The Manhart MH2 GTR has even more torque than the BMW M8 Competition

When Brabus introduced the B45-450 last week, which took the Mercedes-AMG A 45 S to BMW M2 CS-equalling power, we questioned the purpose of it as we thought that the A 45 S already had more than enough power. But now, Manhart Performance has hit back with the MH2 GTR, pushing the M2 CS’s power output all-the way up to 600 hp. And you know what – we’re actually okay with this.

Call us biased, but the reason we think that is because the Manhart MH2 GTR is built to be an all-out track toy, that so happens to also be a road-legal car, instead of just trying to stuff more power underneath the hood to appease the spec-sheet car buyer.

For the new ultimate BMW M2, Manhart took the factory-supplied S55 3.0-litre twin-turbocharged straight six mill, and slapped on a new performance turbo kit, an uprated intercooler, carbon fibre intakes, alongside an ECU tune.

And the results are simply stunning – from the stock output of 450 hp and 550 Nm, Manhart managed to squeeze out 600 hp and a whopping 830 Nm of torque from the mighty three-litre engine. Yes, you read that right – 830 Nm. That’s even more than the BMW M8 Competition!

Also helping with the performance is the new exhaust system with sport downpipes and a more free-flowing 300-cell catalytic converter, alongside a new software recalibration for the DCT transmission. Manhart did not reveal any performance figures for the MH2 GTR, but we’d imagine that it’d be a whole lot faster than the stock BMW M2 CS, which already does 0-100 km/h in 4.0 seconds – that is, if you can put all 830 Nm of torque to the ground.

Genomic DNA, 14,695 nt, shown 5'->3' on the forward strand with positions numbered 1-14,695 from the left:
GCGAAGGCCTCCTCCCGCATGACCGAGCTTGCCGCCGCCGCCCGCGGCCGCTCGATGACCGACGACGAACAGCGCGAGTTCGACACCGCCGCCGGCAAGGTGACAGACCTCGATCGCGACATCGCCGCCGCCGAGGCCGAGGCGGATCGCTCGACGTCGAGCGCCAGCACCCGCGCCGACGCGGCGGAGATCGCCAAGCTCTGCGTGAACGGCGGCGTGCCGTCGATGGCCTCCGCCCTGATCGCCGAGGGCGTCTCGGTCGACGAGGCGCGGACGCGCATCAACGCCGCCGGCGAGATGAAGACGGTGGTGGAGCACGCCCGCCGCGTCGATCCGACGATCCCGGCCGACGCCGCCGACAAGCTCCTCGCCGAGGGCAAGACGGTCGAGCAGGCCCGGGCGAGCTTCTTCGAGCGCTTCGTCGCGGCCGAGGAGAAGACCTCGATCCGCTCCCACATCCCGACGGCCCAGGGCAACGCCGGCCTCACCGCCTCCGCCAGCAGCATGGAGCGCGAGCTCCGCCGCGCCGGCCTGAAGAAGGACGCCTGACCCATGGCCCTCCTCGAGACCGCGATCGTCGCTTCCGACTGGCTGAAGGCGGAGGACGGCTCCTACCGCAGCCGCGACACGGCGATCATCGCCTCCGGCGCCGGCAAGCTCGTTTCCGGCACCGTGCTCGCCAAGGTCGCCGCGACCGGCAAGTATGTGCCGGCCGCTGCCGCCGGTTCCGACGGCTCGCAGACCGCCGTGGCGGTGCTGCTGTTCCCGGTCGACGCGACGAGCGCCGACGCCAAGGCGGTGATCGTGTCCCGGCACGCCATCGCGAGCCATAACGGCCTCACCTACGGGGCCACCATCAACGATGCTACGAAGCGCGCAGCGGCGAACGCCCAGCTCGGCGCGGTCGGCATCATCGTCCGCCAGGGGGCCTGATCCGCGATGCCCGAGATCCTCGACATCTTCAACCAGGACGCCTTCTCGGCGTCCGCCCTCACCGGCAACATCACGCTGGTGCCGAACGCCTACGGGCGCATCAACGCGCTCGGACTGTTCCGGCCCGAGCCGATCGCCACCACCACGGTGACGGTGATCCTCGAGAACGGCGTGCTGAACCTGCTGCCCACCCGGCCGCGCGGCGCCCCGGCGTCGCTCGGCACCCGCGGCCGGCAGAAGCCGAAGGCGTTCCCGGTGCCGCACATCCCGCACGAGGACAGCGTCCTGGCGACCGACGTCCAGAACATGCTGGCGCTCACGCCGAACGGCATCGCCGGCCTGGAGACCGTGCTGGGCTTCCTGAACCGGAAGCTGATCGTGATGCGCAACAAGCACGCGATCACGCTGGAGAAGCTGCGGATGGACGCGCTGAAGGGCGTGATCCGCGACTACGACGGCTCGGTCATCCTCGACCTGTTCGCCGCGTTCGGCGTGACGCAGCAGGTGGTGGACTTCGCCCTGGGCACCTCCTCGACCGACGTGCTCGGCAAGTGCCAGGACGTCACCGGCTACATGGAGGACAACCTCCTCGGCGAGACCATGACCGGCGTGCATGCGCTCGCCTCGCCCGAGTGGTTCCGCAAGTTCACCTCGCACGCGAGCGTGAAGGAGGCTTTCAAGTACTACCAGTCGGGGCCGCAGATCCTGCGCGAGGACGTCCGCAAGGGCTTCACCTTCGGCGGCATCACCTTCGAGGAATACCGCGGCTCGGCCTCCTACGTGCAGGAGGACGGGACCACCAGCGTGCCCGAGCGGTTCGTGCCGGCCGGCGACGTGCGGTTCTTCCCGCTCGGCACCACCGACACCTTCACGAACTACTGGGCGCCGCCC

And like we said, the Manhart MH2 GTR isn’t just made for the numbers. Tying up the entire track-focused package are the new suspension upgrades from H&R, upgraded brakes, as well as sticky Michelin Sport Cup 2 tyres as standard, fitted onto the in-house produced 20-inch “Concave One” forged wheels.

The Manhart MH2 GTR also comes with a number of modifications on the exterior to boost performance (and aesthetics, but that’s not the main point here). Similar to the M4 Competition-based MH4 GTR launched last year, the baby brother is also fitted with carbon fibre aerodynamic components including the menacing air vents on the front fender, as well as the stacked rear wings. The BMW M Performance-inspired livery also adds a nice touch to the whole race car image.

Inside, you’ll find new Recaro bucket seats, with a whole swathe of carbon fibre bits applied to the steering wheel and gear selector. The left centre air vent has also been replaced by an Awron data display, providing the driver with important information about the powertrain. Why? Because race car, simple as that.



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